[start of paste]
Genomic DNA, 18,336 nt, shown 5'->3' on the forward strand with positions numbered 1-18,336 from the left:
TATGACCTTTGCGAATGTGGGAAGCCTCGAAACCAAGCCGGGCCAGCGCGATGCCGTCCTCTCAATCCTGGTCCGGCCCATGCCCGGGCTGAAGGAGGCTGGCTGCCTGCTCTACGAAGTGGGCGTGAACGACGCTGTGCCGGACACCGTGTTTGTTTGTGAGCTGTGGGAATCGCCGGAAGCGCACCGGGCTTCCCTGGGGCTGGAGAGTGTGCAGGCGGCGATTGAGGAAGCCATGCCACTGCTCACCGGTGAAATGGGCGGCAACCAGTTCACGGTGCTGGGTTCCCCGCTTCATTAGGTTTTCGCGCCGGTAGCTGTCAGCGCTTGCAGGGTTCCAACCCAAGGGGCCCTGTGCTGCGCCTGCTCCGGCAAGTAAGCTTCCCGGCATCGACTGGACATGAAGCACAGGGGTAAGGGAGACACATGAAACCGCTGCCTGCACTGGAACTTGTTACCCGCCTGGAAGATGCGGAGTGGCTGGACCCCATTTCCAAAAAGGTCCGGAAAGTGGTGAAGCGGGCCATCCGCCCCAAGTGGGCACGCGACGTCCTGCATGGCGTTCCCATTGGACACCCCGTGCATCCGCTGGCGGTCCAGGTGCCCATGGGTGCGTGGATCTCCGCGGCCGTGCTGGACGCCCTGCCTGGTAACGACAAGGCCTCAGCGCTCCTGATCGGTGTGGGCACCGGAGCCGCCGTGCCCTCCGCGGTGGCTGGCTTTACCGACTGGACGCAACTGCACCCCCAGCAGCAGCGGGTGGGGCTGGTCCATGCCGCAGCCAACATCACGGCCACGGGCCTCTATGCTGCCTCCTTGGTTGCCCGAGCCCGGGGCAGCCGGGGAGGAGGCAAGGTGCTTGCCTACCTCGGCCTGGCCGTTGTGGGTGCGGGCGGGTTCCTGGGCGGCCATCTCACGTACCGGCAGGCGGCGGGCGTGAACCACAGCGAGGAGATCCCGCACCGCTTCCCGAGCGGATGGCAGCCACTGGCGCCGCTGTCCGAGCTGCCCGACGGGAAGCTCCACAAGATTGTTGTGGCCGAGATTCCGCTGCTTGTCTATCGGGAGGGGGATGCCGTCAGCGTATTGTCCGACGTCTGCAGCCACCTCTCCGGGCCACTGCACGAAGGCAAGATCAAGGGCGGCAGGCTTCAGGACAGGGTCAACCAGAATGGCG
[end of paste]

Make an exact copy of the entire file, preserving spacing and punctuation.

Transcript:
Genomic DNA, 18,336 nt, shown 5'->3' on the forward strand with positions numbered 1-18,336 from the left:
TATGACCTTTGCGAATGTGGGAAGCCTCGAAACCAAGCCGGGCCAGCGCGATGCCGTCCTCTCAATCCTGGTCCGGCCCATGCCCGGGCTGAAGGAGGCTGGCTGCCTGCTCTACGAAGTGGGCGTGAACGACGCTGTGCCGGACACCGTGTTTGTTTGTGAGCTGTGGGAATCGCCGGAAGCGCACCGGGCTTCCCTGGGGCTGGAGAGTGTGCAGGCGGCGATTGAGGAAGCCATGCCACTGCTCACCGGTGAAATGGGCGGCAACCAGTTCACGGTGCTGGGTTCCCCGCTTCATTAGGTTTTCGCGCCGGTAGCTGTCAGCGCTTGCAGGGTTCCAACCCAAGGGGCCCTGTGCTGCGCCTGCTCCGGCAAGTAAGCTTCCCGGCATCGACTGGACATGAAGCACAGGGGTAAGGGAGACACATGAAACCGCTGCCTGCACTGGAACTTGTTACCCGCCTGGAAGATGCGGAGTGGCTGGACCCCATTTCCAAAAAGGTCCGGAAAGTGGTGAAGCGGGCCATCCGCCCCAAGTGGGCACGCGACGTCCTGCATGGCGTTCCCATTGGACACCCCGTGCATCCGCTGGCGGTCCAGGTGCCCATGGGTGCGTGGATCTCCGCGGCCGTGCTGGACGCCCTGCCTGGTAACGACAAGGCCTCAGCGCTCCTGATCGGTGTGGGCACCGGAGCCGCCGTGCCCTCCGCGGTGGCTGGCTTTACCGACTGGACGCAACTGCACCCCCAGCAGCAGCGGGTGGGGCTGGTCCATGCCGCAGCCAACATCACGGCCACGGGCCTCTATGCTGCCTCCTTGGTTGCCCGAGCCCGGGGCAGCCGGGGAGGAGGCAAGGTGCTTGCCTACCTCGGCCTGGCCGTTGTGGGTGCGGGCGGGTTCCTGGGCGGCCATCTCACGTACCGGCAGGCGGCGGGCGTGAACCACAGCGAGGAGATCCCGCACCGCTTCCCGAGCGGATGGCAGCCACTGGCGCCGCTGTCCGAGCTGCCCGACGGGAAGCTCCACAAGATTGTTGTGGCCGAGATTCCGCTGCTTGTCTATCGGGAGGGGGATGCCGTCAGCGTATTGTCCGACGTCTGCAGCCACCTCTCCGGGCCACTGCACGAAGGCAAGATCAAGGGCGGCAGGCTTCAGGACAGGGTCAACCAGAATGGCG